By Heidi Smith
Everyone at Rainier Therapeutic Riding wants one thing perfectly clear: despite the word ‘therapeutic’ in the title, the only psychiatrists on site are around sixteen hands high and weigh about 1,000 pounds.
“Nobody here is a trained psychologist,” says Gregory Neufeld, an army veteran of 22 years who did three tours in Iraq, two in Bosnia, and one in Afghanistan. He started as a volunteer before completing the organization’s 8-week program, continuing to assist today. “No one will push you or say, ‘Tell me what you’ve been through.’ The horse is a therapist. I tell anybody who comes out here, ‘Tell it to the horse, brother.’”
The relationship between horse and human is at the core of the organization’s mission to facilitate physical and emotional healing for veterans and active duty military members suffering from PTSD, traumatic brain injuries and other combat-related issues. “It’s really all about establishing the connection,” says Executive Director Doug Pfeffer, recently retired after a 20+ year career in the U.S. Army.
Rainier Therapeutic Riding (RTR) leases space from Serenity Farm in Yelm, offering ample stables and a large arena. Local riders board their horses at the farm where they’re heavily vetted before being allowed to participate in the program. “Even our biggest horses are extremely gentle,” says Pfeffer. Similarly, all of RTR’s trainers are either certified or in the process of receiving certification through P.A.T.H. International (Professional Association of Therapeutic Horsemanship).
The program is free for veterans, funded by a combination of grants, monies through the Wounded Warrior Project, and private donations. “The funding doesn’t go toward people’s salaries, it goes toward operations,” says Pfeffer. “When you talk about having to board the horses, feed, and everything that goes into general maintenance, all of that has to come from private funding.”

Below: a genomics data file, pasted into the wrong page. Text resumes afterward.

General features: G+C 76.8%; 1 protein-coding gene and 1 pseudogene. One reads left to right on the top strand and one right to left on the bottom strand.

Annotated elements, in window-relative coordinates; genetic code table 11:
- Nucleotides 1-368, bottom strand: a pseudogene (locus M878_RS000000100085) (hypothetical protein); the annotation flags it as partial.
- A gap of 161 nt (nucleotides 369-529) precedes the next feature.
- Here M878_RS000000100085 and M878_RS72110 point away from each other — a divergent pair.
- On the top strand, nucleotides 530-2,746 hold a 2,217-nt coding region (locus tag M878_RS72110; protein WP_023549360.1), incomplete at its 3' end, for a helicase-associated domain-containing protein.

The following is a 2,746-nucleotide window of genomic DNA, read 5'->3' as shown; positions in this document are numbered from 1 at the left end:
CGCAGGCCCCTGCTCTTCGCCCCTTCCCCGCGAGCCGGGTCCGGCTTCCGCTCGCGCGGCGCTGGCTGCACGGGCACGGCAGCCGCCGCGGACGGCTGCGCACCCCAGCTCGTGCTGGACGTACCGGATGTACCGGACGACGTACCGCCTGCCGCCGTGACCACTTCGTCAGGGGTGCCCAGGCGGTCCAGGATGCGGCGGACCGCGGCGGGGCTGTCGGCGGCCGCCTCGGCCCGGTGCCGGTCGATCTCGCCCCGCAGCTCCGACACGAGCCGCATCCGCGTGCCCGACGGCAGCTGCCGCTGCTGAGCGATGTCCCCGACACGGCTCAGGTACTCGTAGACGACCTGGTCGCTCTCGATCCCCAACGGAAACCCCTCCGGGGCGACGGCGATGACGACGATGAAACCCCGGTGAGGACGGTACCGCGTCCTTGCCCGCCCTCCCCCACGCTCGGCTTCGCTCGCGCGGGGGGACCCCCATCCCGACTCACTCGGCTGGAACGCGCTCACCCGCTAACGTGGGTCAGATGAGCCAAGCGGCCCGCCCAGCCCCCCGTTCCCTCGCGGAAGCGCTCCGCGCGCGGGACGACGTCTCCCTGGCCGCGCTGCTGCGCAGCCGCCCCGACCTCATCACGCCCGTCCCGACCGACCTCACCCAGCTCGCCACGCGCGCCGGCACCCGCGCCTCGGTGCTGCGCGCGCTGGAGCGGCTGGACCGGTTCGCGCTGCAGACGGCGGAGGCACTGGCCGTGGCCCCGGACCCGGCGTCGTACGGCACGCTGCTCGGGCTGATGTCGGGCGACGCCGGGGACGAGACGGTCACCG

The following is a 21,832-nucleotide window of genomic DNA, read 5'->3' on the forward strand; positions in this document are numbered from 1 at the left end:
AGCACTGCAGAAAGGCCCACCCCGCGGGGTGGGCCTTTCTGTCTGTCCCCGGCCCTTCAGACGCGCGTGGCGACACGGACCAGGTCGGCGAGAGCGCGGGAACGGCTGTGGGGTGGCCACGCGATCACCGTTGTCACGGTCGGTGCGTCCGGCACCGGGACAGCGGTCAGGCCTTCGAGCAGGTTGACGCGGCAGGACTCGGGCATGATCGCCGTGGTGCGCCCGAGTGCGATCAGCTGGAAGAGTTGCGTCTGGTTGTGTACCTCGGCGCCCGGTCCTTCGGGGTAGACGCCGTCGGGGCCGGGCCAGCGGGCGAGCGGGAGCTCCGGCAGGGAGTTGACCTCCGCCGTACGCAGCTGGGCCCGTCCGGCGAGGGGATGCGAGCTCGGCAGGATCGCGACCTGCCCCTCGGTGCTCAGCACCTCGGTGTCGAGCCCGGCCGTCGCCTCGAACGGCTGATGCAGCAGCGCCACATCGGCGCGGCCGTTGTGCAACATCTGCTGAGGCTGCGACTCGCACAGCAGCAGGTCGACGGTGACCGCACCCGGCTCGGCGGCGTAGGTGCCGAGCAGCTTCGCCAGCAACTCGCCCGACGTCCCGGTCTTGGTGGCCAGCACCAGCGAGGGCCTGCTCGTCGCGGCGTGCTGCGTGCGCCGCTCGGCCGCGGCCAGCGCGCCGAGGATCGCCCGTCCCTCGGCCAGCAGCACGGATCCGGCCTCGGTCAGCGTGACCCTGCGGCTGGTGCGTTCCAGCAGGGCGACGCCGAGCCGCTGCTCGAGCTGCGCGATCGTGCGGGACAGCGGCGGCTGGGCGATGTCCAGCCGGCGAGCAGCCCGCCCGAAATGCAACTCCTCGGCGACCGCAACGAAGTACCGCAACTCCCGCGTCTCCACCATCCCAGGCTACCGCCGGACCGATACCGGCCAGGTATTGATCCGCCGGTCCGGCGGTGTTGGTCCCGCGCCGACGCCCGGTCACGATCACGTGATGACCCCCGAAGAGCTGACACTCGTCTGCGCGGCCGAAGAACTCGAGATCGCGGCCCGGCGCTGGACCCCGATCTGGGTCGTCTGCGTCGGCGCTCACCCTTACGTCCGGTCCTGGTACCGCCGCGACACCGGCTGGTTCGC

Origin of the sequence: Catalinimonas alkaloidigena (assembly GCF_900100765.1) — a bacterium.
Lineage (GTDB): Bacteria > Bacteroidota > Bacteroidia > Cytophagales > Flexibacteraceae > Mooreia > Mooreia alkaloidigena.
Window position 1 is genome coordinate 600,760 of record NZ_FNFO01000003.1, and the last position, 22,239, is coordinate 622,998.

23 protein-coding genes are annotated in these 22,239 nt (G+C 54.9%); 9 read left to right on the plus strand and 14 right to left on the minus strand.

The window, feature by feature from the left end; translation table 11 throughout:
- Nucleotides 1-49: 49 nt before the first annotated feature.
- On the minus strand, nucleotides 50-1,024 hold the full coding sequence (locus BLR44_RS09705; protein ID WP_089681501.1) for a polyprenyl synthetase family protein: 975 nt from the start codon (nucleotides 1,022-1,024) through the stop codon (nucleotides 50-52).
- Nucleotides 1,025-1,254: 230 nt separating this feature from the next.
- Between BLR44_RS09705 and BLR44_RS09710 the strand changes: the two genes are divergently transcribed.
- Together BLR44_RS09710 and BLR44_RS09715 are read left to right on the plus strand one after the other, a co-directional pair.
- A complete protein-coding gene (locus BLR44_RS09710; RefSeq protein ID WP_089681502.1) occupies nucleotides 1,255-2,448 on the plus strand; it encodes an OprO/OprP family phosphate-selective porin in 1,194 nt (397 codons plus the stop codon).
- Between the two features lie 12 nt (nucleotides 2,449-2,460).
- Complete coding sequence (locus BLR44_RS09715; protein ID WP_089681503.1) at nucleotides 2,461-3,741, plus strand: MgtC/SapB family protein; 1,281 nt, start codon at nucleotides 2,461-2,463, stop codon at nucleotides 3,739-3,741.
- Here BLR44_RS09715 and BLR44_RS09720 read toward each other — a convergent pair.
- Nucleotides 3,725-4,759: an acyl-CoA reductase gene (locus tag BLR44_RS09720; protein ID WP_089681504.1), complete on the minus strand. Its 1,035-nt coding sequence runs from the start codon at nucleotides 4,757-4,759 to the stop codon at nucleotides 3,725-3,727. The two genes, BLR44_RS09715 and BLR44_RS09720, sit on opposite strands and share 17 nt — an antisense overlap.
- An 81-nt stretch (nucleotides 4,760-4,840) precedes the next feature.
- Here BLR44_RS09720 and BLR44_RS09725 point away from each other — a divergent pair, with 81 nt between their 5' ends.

For the first half of training, participants never leave the ground, spending time on basic skills plus care and grooming. “As they progress through the program, they become more confident and the horses trust them, which is really what it comes down to – that trust, that bond that’s formed,” Pfeffer says.
By the end of the program, miraculous transformations have occurred, says Program Director Erin McMicheal. “We have some folks who come in here and either don’t want to or are unable to interact. In a lot of cases they’re overmedicated. They come in and they’re staring at their shoelaces and won’t make eye contact with anybody, won’t talk to anybody. By the end of the next week’s session, they’ve really come out of their shells. It’s nothing that we do; it’s really because of the horses. It’s amazing.”
Neufeld explains the transformation from a veteran’s perspective. Her returned from his last deployment to discover his wife had bought a rescue horse, boarding it with a group of other highly trained horses. “But every time I got around them they were amped up,” he says. “They were not acting like well-trained horses at all. At some point the head trainer pulled me aside and said, ‘You understand that it’s you that’s making them like this.’”